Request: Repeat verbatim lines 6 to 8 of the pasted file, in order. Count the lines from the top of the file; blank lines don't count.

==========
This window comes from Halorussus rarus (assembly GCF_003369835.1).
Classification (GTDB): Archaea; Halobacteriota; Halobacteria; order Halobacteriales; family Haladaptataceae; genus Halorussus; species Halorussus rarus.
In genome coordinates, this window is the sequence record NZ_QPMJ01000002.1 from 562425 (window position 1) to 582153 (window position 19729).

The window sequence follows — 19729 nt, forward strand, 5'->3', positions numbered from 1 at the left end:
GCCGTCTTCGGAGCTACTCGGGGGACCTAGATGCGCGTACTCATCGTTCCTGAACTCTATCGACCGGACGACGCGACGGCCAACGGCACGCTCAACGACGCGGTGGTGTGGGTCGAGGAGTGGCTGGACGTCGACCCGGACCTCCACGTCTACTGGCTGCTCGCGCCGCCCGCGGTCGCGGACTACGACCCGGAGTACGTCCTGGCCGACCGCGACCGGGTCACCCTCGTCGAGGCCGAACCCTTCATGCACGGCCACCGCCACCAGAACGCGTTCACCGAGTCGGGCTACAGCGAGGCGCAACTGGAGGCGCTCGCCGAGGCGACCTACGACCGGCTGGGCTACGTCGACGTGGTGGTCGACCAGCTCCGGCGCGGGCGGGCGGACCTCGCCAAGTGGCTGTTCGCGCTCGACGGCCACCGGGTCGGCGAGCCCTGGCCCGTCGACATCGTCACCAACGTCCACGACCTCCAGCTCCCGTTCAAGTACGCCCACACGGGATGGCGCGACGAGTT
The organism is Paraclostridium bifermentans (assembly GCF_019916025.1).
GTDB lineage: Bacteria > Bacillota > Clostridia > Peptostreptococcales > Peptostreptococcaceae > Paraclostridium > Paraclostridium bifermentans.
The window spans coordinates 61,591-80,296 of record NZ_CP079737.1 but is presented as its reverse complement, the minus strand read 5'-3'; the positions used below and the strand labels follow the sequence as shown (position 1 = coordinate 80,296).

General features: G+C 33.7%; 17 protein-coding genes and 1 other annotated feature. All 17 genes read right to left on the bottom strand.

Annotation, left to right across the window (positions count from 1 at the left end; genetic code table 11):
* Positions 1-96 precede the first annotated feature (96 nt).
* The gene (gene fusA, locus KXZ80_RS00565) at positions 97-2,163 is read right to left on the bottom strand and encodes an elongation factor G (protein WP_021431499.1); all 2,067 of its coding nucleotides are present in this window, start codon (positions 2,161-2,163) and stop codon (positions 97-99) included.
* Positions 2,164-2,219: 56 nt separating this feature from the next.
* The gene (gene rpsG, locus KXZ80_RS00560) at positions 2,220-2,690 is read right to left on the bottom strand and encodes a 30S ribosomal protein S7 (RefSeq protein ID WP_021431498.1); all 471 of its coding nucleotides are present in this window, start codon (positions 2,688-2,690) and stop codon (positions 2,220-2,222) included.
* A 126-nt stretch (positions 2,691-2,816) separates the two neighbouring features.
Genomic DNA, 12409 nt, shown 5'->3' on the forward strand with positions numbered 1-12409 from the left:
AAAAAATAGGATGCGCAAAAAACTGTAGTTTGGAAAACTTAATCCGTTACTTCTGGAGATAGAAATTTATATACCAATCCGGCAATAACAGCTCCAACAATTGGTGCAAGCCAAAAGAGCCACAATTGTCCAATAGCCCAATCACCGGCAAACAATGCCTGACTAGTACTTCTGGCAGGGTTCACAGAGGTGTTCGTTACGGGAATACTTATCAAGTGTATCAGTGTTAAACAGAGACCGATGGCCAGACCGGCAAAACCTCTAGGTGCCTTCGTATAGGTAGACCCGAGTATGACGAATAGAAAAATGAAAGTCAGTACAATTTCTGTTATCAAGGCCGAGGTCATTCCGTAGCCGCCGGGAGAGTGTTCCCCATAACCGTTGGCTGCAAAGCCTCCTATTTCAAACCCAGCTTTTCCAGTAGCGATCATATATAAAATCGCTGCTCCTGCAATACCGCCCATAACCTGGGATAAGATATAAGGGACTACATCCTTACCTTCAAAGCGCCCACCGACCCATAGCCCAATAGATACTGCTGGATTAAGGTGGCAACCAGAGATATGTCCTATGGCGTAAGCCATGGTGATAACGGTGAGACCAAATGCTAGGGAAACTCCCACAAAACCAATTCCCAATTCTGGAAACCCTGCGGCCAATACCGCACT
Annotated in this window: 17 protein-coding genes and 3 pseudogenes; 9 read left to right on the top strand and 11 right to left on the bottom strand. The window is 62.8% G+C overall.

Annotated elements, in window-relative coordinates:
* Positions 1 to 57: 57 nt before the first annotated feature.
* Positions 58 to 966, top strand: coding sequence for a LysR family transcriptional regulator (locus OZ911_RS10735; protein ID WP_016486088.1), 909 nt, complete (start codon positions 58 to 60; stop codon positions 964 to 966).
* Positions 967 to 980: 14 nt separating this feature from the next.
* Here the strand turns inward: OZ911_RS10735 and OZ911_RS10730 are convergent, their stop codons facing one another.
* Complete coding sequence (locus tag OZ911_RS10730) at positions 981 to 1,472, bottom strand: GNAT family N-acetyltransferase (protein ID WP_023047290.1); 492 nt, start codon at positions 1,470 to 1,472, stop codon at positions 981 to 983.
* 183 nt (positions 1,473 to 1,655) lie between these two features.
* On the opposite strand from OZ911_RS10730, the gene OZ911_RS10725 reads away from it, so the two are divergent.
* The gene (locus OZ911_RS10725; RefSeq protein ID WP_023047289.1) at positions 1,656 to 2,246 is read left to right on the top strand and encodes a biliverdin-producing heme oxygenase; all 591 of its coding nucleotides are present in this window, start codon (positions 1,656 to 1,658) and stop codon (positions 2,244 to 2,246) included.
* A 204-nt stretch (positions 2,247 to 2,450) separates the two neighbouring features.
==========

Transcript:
The organism is Paraclostridium bifermentans (assembly GCF_019916025.1).
GTDB lineage: Bacteria > Bacillota > Clostridia > Peptostreptococcales > Peptostreptococcaceae > Paraclostridium > Paraclostridium bifermentans.
The window spans coordinates 61,591-80,296 of record NZ_CP079737.1 but is presented as its reverse complement, the minus strand read 5'-3'; the positions used below and the strand labels follow the sequence as shown (position 1 = coordinate 80,296).